juveniles and their body mass at last capture was
on average about 7 g lower than that of juveniles
(Cochran-Cox test, t'=3.55, P=0.0007; Fig. 3).
Juveniles which lost body mass during the first
day after catching had a significantly higher
adjusted body mass than birds that put on mass
from the beginning onwards (Fig. 5) (t-test, t=
3.20, P=0.002). Small sample sizes of retrapped
adults did not allow a similar comparison,
although the few data indicate a similar pattern as
in juveniles; three adults which lost body mass
160
40
80
200
120
body mass (g)
no retr retr 2
244
retr 1
42 42
no retr retr 2
697
retr 1
300
300
adults juveniles
Figure 3.
Comparison of mean body mass of Knots caught
only once (No retr) and in retraps at the first (Retr 1) and
the last capture (Retr 2) in adults (ANOVA, F2,325 = 3.76,
P= 0.002) and in juveniles (ANOVA, F2,1294 = 56.27, P<
0.0001). Arrows indicate significant difference according
to post-hoc Tukey test at P<0.05. Indicated are mean,
SD (box), range (whiskers) and sample size.
25
63
160
40
80
120
body mass (g)
increasing
body mass decreasing
body mass
t-test, p=0.002
Figure 5.
Mean adjusted body mass at first capture in
juveniles increasing (dark grey) and loosing (light grey)
weight after one day. Indicated are mean, SD (box), range
(whiskers) and sample size.
0
-20
20
0
40
60
80
body mass (g)
10 122468 20
days
14 16 18
juveniles
-20
20
0
40
60
80
body mass (g)
adults
Figure 4.
Changes in the body mass in following days bet-
ween first and subsequent capture of adult and juvenile
Knots retrapped in Rewa.
Meissner: STOPOVER STRATEGY OF KNOTS
101
during the first day after capture, weighed 112 g,
119 g and 134 g, which was much higher than the
mean adjusted body mass of adults that increased
their weight after one day (mean 101.0 ± 12.27
SD, n=12).
Ringing recoveries
Between 1988 and 1995 movements of 16 juve-
niles and 4 adults between Vistula and Rewa were
recorded. In juveniles the period between ringing
at Vistula and recapture in Rewa ranged between
0 and 33 days (median 3). Five of them (31%)
were retrapped after two days. In adults, three
birds were recorded the same day at both sites,
while the fourth was recorded at the second site
after three days. The Index of Direct Recoveries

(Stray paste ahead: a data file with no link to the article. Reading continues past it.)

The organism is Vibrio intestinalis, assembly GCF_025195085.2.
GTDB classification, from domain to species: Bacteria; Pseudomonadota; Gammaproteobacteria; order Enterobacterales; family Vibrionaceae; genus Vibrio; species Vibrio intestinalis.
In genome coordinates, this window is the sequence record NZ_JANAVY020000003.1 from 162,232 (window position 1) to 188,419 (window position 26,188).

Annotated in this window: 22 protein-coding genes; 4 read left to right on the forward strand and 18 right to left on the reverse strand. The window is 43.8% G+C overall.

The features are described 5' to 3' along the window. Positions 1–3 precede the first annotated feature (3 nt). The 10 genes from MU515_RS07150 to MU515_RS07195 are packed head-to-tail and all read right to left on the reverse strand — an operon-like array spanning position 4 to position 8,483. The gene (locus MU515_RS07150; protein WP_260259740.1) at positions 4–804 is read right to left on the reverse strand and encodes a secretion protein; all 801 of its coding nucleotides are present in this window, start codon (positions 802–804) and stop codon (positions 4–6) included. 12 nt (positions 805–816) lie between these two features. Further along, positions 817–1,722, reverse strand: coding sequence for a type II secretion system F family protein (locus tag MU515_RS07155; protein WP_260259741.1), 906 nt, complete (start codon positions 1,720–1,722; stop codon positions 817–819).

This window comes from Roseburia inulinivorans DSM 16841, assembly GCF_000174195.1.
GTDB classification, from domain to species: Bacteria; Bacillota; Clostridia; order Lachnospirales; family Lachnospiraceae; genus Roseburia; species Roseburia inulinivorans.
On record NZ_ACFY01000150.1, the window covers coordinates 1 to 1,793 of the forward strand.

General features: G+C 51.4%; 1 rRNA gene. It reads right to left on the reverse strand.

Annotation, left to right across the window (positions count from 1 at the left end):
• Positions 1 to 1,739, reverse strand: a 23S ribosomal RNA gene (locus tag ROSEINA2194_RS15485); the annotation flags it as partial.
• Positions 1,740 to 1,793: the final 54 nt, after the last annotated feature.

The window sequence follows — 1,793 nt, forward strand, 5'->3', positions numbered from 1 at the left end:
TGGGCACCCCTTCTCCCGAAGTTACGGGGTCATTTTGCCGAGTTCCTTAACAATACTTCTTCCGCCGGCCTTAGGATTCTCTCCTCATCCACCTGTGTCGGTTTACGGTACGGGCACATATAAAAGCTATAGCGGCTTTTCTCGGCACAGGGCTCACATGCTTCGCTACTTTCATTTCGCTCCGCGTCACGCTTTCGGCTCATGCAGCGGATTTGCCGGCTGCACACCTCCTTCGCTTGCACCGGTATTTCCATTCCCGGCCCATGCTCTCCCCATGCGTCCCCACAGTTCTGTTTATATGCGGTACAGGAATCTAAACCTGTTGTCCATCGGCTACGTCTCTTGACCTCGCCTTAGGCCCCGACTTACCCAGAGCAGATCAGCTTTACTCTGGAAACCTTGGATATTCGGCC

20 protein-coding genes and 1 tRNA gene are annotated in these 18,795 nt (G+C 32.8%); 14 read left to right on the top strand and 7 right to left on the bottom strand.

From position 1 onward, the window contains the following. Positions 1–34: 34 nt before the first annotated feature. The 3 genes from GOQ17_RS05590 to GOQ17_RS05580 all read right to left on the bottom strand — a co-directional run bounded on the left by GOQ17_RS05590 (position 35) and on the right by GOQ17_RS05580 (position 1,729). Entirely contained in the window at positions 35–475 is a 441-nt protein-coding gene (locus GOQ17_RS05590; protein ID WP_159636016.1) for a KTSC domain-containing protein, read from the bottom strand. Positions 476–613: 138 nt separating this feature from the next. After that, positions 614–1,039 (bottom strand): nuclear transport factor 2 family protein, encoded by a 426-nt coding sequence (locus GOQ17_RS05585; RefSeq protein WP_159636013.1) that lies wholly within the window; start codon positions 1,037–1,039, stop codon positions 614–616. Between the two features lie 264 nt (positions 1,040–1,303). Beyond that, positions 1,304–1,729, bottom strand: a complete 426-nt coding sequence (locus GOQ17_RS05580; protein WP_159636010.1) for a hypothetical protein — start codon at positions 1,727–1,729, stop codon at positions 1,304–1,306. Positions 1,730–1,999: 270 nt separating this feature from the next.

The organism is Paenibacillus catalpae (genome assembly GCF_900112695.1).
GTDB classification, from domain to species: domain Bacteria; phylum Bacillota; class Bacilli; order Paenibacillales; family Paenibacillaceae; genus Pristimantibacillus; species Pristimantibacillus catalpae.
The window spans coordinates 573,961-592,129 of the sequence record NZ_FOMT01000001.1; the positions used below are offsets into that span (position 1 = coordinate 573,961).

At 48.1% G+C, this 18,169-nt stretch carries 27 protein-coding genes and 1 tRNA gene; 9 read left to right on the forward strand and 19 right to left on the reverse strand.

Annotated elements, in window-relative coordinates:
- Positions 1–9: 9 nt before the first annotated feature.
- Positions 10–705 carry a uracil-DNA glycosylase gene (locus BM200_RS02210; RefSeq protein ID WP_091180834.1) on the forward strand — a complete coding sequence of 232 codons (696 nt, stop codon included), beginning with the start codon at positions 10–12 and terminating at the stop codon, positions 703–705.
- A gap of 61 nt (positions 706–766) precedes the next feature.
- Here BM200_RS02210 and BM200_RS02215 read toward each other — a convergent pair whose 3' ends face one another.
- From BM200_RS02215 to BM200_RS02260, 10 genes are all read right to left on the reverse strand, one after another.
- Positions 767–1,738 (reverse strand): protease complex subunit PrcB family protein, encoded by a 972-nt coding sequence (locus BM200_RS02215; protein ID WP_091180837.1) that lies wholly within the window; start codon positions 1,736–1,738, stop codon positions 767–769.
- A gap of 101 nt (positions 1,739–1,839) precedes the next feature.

between Vistula and Rewa was noticeably higher
in adults (IDR = 0.67) than in juveniles (IDR =
0.29). In the opposite direction only one juvenile
bird moved (IDR = 0.02).
Of the Knots ringed at Rewa, several were
recovered at a distance of more than 100 km; 24
juveniles and 6 adults. This indicates recovery
rates of 2.2% and 1.5%, respectively, which are
not significantly different (χ
2
-test, χ
2
=0.82, P=
0.37). Among these recoveries, six juveniles and
one adult were retrapped in the western Baltic at
the Langenwerder Island (450 km in a straight line
from the study area) no later than after 9 days
(one juvenile after 21 days), while other records
came from the intertidal area of the North Sea and
Atlantic.
DISCUSSION
Fuel deposition rates of adult Red Knots in the
Puck Bay were similar to those observed in
autumn in the Dutch Wadden Sea (2.8 g d
–1
) and
in the Baltic coast of SE Sweden (2.7 g d
–1
, calcu-
lated for both age classes) (Nebel et al. 2000,
Helseth et al. 2005). However, in the Wadden Sea
Knots stay much longer than in the Baltic area and
the departure body mass of adult females is esti-
mated at about 200g (Nebel et al. 2000). During
their stay at the southern Baltic coasts Knots spend
most of their time on foraging (Dierschke & Rippe
1997, own observations), similar to other Calidris
species (Górecki 2003, Wlodarczak-Komosi´nska
2004). They are able to accumulate fat stores
despite low food quality and density because the